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Media Alerts - Johnson v. City of Philadelphia - Third Circuit
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September 23, 2016
  Johnson v. City of Philadelphia - Third Circuit
Headline: Third Circuit Finds that Police Officer's Use of Deadly Force to Protect against Potentially Fatal Attack was Justified Even if Initial Contact with Mentally Disturbed Individual Did Not Follow Department Protocol

Area of Law: Fourth Amendment, Excessive Force

Issue(s) Presented: Whether police officer's use of force was objectively reasonable in the circumstances?

Brief Summary: The plaintiff, as administrator of Kenyado Newsuan's estate, sued Officer Thomas Dempsey and the Philadelphia Police Department for using excessive force while attempting to arrest Mr. Newsuan, which force ended in Newsuan's death. Newsuan was high on PCP and standing naked in the street when Dempsey first confronted him. Philadelphia Police Department policy called for employing a more cautious and less confrontational approach than that pursued by Dempsey when dealing with severely mentally disturbed individuals. The plaintiff argued that, if Dempsey had followed department policy, Newsuan would never have attacked Dempsey and attempted to grab his gun, and therefore would never have been shot by Dempsey in self-defense. While agreeing that Dempsey should have behaved differently, the Third Circuit found that Newsuan's sudden and violent attack interrupted the chain of causation and was a superseding cause of Newsuan's death, thereby relieving Dempsey of any responsibility for Newsuan's demise.

Extended Summary: Philadelphia Police Officer Thomas Dempsey arrived at the 5800 block of North Mascher Street in response to several reports that a naked man was standing in the street yelling and flailing his arms. There he encountered Kenyado Newsuan, who was indeed naked, yelling and flailing his arms. He was also high on PCP, which fact Dempsey probably knew. The Philadelphia Police Department instructs officers who encounter a severely mentally disturbed individual to, among other things, request adequate backup, maintain a zone of safety, attempt to deescalate the situation through communication, and avoid taking immediate aggressive actions. Officer Dempsey did not follow these directives. Instead he exited his patrol car with taser in hand and ordered Newsuan to come to where Dempsey was standing. After initially ignoring Dempsey's order, Newsuan eventually approached Dempsey. When he got too close, Dempsey tasered him. Subsequently, there was a violent confrontation between the two, with Newsuan hitting Dempsey, choking him, and banging him against the squad car. Ultimately, Newsuan tried to get Dempsey's gun from his holster. At that point, Dempsey shot and killed Newsuan.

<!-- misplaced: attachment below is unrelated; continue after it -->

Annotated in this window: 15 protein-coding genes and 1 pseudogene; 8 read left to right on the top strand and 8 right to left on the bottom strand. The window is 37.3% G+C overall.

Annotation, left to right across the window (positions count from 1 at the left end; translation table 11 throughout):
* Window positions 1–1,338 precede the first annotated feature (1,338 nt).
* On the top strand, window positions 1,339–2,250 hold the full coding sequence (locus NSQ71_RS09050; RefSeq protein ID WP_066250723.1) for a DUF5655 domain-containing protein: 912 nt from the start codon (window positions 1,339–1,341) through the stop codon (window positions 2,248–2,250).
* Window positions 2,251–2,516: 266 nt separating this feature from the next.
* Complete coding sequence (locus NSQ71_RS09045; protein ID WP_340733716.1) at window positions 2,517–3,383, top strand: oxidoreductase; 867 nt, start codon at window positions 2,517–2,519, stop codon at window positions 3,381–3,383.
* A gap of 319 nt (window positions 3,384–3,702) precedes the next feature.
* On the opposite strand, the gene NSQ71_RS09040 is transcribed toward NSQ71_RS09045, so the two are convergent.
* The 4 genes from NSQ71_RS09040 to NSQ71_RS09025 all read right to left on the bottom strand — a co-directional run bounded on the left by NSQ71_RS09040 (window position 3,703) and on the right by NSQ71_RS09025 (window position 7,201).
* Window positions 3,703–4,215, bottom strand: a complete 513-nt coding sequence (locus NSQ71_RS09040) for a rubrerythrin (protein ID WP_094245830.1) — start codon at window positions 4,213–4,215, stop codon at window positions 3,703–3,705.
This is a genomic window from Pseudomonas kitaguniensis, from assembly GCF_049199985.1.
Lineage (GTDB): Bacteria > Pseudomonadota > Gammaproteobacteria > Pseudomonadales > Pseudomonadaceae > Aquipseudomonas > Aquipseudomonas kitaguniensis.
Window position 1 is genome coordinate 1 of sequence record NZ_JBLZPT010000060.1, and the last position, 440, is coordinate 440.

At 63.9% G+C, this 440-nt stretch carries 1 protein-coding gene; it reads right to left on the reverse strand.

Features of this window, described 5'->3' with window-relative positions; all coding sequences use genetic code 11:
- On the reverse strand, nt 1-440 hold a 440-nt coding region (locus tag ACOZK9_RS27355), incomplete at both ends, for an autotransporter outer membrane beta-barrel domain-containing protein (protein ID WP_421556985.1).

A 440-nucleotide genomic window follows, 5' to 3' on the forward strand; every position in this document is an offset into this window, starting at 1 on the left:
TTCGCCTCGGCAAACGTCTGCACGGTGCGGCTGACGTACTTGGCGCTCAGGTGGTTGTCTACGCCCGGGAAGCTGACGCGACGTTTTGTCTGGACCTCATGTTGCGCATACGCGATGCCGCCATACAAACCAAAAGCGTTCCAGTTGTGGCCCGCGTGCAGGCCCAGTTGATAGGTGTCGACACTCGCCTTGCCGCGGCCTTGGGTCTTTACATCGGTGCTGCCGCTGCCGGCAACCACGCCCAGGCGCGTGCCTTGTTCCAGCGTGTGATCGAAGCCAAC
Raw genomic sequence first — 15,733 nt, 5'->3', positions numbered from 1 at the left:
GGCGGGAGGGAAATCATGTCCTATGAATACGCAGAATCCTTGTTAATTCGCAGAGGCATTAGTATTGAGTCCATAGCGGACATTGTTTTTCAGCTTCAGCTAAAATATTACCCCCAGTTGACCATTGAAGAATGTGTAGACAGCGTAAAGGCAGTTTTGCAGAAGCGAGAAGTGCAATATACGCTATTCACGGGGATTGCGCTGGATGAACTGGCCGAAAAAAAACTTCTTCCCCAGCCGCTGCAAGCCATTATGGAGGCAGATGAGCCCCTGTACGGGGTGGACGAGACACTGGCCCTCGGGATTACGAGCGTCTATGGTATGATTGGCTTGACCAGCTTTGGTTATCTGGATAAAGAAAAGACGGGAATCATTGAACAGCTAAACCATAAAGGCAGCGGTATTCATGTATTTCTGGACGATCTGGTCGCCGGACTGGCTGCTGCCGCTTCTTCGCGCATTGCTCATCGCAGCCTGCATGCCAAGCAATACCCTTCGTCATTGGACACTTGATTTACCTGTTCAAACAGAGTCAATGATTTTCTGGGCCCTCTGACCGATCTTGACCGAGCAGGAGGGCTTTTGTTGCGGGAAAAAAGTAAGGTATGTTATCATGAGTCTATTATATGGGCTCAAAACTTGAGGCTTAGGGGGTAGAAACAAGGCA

Plaintiff, as administrator of Newsuan's estate, sued Officer Dempsey and the City of Philadelphia for using unconstitutionally excessive force. The District Court granted summary judgment in favor of the defendants, holding that there was no genuine material dispute that Officer Dempsey reasonably used deadly force to defend himself from Newsuan's attack. Plaintiff appealed.

The Third Circuit analyzed the case from the perspective of a reasonable officer in light of the totality of circumstances. It found that Dempsey was justified in using deadly force to defend himself once Newsuan began reaching for his gun. The plaintiff argued that even if the use of lethal force was justified after Newsuan's attack, the seizure as a whole was unreasonable because Dempsey did not comply with the Police Department directive regarding encounters with severely mentally disabled persons. Had Dempsey followed police department policy, the violent confrontation would have never occurred and Dempsey would never have been required to use deadly force to protect his own life. The Court, however, found that the plaintiff's argument failed on the fundamental tort principle of proximate cause, specifically the principle that a superseding cause breaks the chain of proximate causation. The Court concluded as a matter of law that Newsuan's violent, precipitate, and illegal attack on Officer Dempsey severed any causal connection between Dempsey's initial actions and his subsequent use of deadly force. Newsuan's assault coupled with his attempt to gain control of Dempsey's gun was the direct cause of his death.

The Court emphasized a note of caution regarding the straightforward analysis of the proximate cause issue. It noted that the opinion should not be misread to broadly immunize police officers from Fourth Amendment liability whenever a mentally disturbed person threatens an officer's physical safety. This case presented exceptional circumstances, namely the sudden and unexpected attack, that forced the officer into a position to defend himself. In other situations, particularly when plaintiffs can show that mentally ill individuals are likely to react in certain ways to certain provocations, it may be that the chain of causation will not be broken.

The Court affirmed the lower court's granting of summary judgment to the defendants.

The full opinion can be found at

Panel: Fuentes, Krause, and Roth

Argument Date: February 11, 2016

Date of Issued Opinion: September 20, 2016

Docket Number: 15-2346

Decided: Affirmed

Case Alert Author: Jasmine M.Williams

Counsel: Armando A. Pandola, Jr., Esq. and Alan E. Denenberg, Esq. of Abramson & Denenberg, P.C., Attorneys for Appellants; Craig R. Gottlieb, Esq., of the City of Philadelphia Law Department, Attorneys for Appellees

Author of Opinion: Circuit Judge Fuentes

Circuit: Third Circuit

Case Alert Circuit Supervisor: Prof. Mark Anderson

    Posted By: Susan DeJarnatt @ 09/23/2016 01:37 PM     3rd Circuit  

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